Wednesday, December 30, 2015

Looking back on 2015

It's always good to look back at the end of a year and see where my thoughts have been over the past 12 months.  As an international educator, it's not surprising that around 50 of my posts this year have been about various aspects of teaching and learning and international education.  As I've taken on a leading role in the Global Recruitment Collaborative, quite a few posts have also been about recruitment and the trend towards online recruitment rather than going to job fairs.  I've been involved in an R&D Task Force on recruitment as well - more about this when the report is published next year.

2014 saw a huge surge in interest in coaching, following my initial 4 day training in London in Cognitive Coaching and the establishment of a tech integration coaching model at ASB.  During 2015 I consolidated this by attending the final 4 days of the foundation course, and went on to do the advanced coaching training over the summer holidays.  This was also complemented by Adaptive Schools training in the Fall.  Overall I'm seeing a huge benefit to coaching, enabling teachers to become more thoughtful and self-directed about their own professional growth.

Research and Development, creativity and Design Thinking have all been subjects that I've blogged extensively about over the past year as well.  I'm fascinated by trends in the world and how education will need to change in order to stay relevant.  Along with these I notice I'm continuing to blog about the IB, the PYP and about leadership.

My most popular posts for readers, however, have been rather different.  The rest of this post will highlight the posts I've written over the past year that have been read and shared the most.  The overwhelmingly most popular post has been on Flipped Learning.  Following a presentation at ISTE in June 2015, I blogged about a session I attended by Jon Bergmann and Aaron Sams that related Flipped Learning to Bloom's Taxonomy.

On my return to school in July, one of our Teaching Assistants shared her excitement about a workshop she did about reading comprehension over the summer.  She wanted to share her resources about the role technology can play in monitoring reading comprehension.  The one post I made about this obviously resonated with readers around the world, and this post has been shared and viewed more than 3500 times.

One of our summer holidays reads this year was To Sell Is Human by Daniel Pink.  Reflecting on this book led me to write a post about perspective and empathy, which also was shared thousands of times.  It was interesting to consider these two words, since perspective is something we talk about a lot in coaching as it is a cognitive capacity involved in thinking, and empathy is a PYP attitude, but also an emotional response.  I wanted to explore how these two tied together and to acknowledge that both are crucial.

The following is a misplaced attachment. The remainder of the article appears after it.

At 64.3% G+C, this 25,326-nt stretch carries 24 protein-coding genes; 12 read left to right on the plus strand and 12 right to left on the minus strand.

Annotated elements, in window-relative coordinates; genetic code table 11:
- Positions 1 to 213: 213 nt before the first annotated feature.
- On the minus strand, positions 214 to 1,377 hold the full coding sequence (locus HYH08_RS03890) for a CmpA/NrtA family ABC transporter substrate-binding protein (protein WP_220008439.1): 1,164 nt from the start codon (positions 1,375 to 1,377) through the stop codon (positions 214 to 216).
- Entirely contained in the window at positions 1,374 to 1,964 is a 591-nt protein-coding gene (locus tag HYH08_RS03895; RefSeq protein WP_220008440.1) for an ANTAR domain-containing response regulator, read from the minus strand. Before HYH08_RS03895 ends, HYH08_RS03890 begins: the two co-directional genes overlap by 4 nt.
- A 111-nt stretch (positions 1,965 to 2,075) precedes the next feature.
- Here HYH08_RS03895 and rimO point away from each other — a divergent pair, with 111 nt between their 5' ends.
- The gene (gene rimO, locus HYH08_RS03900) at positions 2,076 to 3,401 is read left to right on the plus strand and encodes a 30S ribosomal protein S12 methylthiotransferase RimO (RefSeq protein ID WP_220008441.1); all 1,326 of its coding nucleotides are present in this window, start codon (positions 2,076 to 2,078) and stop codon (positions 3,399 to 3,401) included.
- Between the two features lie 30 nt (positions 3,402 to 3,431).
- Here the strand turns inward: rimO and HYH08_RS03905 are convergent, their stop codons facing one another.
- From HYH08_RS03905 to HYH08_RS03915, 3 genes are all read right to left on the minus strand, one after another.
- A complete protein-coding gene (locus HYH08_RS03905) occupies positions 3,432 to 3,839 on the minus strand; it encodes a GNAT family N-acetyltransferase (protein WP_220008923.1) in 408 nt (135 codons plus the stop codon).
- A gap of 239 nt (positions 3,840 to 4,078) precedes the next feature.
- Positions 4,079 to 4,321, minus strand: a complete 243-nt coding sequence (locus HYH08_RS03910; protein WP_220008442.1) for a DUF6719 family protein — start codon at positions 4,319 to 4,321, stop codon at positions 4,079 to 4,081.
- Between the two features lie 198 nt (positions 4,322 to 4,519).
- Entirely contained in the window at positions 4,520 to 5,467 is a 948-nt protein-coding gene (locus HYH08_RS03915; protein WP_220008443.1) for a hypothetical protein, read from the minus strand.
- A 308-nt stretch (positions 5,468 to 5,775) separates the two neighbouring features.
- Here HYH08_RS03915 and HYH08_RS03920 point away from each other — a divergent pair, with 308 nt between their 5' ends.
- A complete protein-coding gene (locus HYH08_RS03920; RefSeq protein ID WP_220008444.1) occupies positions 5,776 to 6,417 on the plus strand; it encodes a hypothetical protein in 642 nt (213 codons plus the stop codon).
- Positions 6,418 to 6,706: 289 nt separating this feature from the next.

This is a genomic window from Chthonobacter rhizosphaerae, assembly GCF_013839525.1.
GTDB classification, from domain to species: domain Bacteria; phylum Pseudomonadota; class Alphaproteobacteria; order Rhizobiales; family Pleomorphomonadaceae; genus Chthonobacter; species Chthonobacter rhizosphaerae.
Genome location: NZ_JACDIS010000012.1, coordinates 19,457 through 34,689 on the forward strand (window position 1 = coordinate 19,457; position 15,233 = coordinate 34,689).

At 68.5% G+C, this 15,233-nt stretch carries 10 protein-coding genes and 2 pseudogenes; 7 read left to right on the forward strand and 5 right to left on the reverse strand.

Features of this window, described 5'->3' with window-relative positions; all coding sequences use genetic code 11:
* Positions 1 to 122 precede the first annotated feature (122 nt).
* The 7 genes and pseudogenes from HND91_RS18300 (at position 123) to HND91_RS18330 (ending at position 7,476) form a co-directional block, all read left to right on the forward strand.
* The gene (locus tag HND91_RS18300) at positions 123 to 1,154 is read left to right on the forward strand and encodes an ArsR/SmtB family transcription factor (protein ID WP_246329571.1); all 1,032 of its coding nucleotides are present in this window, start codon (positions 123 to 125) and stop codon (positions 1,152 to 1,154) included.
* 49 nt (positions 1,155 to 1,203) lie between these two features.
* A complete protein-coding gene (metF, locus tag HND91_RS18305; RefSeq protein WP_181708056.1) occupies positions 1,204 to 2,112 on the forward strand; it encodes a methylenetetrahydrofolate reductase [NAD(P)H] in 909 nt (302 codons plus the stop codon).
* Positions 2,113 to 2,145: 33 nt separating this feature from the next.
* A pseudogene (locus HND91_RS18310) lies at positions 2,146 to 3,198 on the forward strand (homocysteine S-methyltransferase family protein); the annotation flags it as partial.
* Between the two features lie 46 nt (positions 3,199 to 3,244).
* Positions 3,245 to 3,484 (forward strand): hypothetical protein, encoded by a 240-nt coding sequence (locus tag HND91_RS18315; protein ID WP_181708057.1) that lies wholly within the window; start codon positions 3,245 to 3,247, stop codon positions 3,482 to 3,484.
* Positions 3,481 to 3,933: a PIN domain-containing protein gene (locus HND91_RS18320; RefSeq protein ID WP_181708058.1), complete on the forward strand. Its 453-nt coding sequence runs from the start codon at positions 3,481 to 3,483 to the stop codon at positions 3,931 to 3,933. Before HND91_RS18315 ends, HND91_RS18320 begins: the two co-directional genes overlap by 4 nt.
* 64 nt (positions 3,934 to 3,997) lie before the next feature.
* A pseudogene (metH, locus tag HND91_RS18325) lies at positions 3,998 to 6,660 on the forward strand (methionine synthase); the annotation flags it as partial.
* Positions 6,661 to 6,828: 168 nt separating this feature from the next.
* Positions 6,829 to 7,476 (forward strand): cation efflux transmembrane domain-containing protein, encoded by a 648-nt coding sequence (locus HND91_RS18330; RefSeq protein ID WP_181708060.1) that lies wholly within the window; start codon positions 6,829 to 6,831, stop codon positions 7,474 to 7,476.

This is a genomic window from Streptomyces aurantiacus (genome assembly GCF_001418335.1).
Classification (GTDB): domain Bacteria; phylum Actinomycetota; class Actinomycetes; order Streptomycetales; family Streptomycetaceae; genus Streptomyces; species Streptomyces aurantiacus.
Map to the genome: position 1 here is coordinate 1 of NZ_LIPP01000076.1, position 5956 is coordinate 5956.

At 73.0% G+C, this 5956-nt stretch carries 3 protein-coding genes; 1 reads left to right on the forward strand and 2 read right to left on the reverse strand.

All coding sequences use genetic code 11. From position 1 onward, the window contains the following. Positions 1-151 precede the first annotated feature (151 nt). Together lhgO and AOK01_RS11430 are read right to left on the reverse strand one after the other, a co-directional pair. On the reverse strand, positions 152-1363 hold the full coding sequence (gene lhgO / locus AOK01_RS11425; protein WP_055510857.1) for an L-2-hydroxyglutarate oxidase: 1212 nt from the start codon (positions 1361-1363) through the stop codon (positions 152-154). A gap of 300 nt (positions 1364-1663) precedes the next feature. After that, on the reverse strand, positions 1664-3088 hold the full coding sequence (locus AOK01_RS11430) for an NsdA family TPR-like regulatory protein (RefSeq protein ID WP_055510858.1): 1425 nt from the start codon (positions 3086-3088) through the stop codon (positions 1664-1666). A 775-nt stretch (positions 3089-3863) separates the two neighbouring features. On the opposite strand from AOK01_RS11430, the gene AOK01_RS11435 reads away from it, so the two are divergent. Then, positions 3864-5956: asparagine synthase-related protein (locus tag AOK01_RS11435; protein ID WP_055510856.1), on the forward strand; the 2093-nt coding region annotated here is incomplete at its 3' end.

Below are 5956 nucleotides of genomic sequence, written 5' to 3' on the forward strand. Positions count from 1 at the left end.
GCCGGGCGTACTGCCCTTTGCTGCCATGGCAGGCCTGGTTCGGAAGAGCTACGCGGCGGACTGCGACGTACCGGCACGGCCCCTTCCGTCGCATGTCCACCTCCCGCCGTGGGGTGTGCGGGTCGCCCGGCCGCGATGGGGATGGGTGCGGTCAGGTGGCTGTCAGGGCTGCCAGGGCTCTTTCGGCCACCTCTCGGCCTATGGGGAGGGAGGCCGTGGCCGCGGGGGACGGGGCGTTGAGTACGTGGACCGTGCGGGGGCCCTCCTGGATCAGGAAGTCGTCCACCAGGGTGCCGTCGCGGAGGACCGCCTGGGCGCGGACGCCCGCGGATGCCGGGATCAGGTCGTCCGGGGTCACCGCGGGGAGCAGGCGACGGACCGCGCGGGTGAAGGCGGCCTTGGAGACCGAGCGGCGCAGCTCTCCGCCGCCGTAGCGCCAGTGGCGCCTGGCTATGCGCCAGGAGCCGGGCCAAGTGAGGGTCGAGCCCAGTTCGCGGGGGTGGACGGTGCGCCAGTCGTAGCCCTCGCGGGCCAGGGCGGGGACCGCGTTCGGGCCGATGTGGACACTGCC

Finally the last post I want to share in this post, which also received a lot of views and shares was the one about what neuroscience can teach us about coaching.  I wrote this one following the Advanced Cognitive Coaching training in Genoa in the summer.

Thanks to all the readers of this blog who have continued to support me over the past year.  For now, I'm looking forward to what 2016 will bring.  It's hard to think that this little reflective blog, started only to keep myself sane and moving forward as a a professional during a pretty bleak part of my career, has flourished and bloomed into something quite amazing.

Thursday, December 17, 2015

Future Forwards Volume 5 - from shining stars to connected constellations

Today ASB published the next volume of Future Forwards. The online edition is available at this linkFuture Forwards is a collection of thoughts, hypotheses, discussions, and reflections on practices, research and ideas that are relevant to emerging new paradigms of teaching and learning.  Previous volumes of Future Forwards have focused on how ASB's R&D has built a culture of active innovation at the school.  However we are aware that to effect transformation across education worldwide, we need more schools to "move past being distinct and shining stars of innovation, to become connected constellations of innovation."  Volume 5 of Future Forwards therefore contains explorations of the frontiers of education from 3 other schools around the world.

Paradigms - Looking to the Future
These chapters are about paradigm shifts - different approaches that radically challenge established conventions. Here you will find chapters on professional development, design thinking, multi-age classrooms and social entrepreneurship.

Ideas - The Next Step
These chapters are about how current research is changing or impacting existing practices or established norms. In this section you can read about ASB's partnership with a local school, research into digital wellbeing and social media use among third culture kids, the future of higher education, gender equity and meeting the diverse needs of language learners.

Practices - Innovating in the Now
These chapters describe the application of an instructional practice in a completely novel way or the successful mash-up of different practices. In this section you will read blended learning, student leadership in technology, curiosity projects in art, Maker, using sensors in the classroom and creative coding.